‘The real life’

Elin said she and Benny, a 46-year-old IT executive, were so shocked by this that they decided to change their plans.

“We moved to Sicily in early September to escape Finland’s dark winters. We live in the south and there isn’t always snow that brightens up the area,” Elin told CNN Travel via text message.

The family rented a beautiful flat near the vibrant old quarter of Ortigia, a maze-like island citadel of baroque palazzos, sunny piazzas and ancient churches and a history dating back to ancient Greek times.

“I really fell in love with Ortigia, the fresh markets, the atmosphere there,” she said. “Ironically, I don’t like the environment if it’s too ‘tidy’ and perfect. I’m an artist, so I like to see things ‘behind the scenes’, real life. This is what I saw in Sicily and Syracuse.”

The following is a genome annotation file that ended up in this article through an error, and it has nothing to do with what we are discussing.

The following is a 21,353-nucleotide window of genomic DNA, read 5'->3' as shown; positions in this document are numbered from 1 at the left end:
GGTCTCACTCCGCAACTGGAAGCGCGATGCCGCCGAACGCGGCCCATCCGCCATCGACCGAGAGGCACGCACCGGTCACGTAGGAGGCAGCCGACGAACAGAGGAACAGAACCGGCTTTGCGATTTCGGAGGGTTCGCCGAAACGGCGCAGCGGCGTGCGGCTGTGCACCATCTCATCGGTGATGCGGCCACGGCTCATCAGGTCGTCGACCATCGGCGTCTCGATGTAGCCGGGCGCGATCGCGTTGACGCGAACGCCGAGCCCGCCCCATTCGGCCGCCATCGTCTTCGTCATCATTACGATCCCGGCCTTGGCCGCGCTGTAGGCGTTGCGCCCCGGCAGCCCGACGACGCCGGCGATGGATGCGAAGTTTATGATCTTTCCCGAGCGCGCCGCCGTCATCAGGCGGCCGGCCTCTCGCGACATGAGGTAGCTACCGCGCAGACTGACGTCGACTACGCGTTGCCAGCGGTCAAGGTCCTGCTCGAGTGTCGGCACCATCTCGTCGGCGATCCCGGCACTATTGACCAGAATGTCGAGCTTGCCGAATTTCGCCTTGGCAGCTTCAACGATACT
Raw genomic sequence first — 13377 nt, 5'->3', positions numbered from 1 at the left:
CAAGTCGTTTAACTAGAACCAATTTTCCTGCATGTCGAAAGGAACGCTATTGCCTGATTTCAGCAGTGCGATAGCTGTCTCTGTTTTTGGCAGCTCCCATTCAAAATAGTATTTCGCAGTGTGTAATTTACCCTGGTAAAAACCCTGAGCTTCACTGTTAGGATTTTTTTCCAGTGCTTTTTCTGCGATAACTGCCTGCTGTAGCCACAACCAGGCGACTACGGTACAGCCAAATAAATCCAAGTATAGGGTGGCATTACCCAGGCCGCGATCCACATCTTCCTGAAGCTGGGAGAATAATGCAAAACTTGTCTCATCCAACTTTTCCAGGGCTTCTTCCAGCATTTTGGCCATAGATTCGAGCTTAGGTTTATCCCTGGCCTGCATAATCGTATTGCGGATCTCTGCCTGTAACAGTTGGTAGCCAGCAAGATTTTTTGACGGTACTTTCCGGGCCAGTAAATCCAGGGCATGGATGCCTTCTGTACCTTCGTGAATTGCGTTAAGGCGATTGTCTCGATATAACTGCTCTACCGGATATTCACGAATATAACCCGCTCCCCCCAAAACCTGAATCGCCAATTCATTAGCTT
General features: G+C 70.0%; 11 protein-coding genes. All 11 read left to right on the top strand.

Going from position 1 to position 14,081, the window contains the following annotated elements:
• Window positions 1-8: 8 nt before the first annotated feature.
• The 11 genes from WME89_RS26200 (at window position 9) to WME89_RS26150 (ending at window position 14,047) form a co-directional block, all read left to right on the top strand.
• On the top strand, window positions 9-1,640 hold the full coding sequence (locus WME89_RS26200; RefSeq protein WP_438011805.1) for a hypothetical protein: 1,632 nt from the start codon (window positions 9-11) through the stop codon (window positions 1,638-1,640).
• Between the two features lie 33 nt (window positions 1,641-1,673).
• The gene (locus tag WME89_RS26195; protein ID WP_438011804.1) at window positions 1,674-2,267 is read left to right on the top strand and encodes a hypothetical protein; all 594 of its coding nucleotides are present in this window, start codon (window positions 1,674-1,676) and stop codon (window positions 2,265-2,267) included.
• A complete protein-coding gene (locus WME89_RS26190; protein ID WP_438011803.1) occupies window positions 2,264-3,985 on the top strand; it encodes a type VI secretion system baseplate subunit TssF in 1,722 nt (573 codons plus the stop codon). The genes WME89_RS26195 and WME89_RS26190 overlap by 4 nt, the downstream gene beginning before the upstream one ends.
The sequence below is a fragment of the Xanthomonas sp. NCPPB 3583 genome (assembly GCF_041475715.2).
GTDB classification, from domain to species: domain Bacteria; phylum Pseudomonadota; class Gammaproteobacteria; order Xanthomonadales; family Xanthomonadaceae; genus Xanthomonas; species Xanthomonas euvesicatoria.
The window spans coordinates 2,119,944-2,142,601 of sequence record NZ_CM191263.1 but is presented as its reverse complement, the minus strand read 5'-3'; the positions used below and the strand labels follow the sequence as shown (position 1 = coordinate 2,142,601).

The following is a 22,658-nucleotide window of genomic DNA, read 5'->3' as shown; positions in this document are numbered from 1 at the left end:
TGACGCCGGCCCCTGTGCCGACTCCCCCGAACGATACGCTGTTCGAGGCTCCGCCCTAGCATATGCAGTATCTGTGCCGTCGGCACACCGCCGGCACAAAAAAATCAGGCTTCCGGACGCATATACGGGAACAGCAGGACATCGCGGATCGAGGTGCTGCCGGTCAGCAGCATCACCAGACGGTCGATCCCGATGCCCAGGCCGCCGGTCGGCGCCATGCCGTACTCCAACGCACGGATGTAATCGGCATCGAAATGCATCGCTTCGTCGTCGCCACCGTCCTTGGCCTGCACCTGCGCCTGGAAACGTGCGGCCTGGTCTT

If she had known the school was “so poor,” she would have chosen a different place but would have missed out on the beauty of Ortigia, she says.

“Everyone learns as they live, so I’m sure my children have also learned and grown from this experience. I also met very helpful and nice people there, so I have nothing bad to say about the Sicilian mentality.”

Elin Mattsson argued that the schools in Sicily did not meet her expectations.

Elin Mattsson argued that the schools in Sicily did not meet her expectations.

e55evu/Adobe Stock

The publication of Elin’s letter of complaint has sparked a national debate in Italy, with parents, teachers and students joining the conversation, mainly in defense of Italian schools.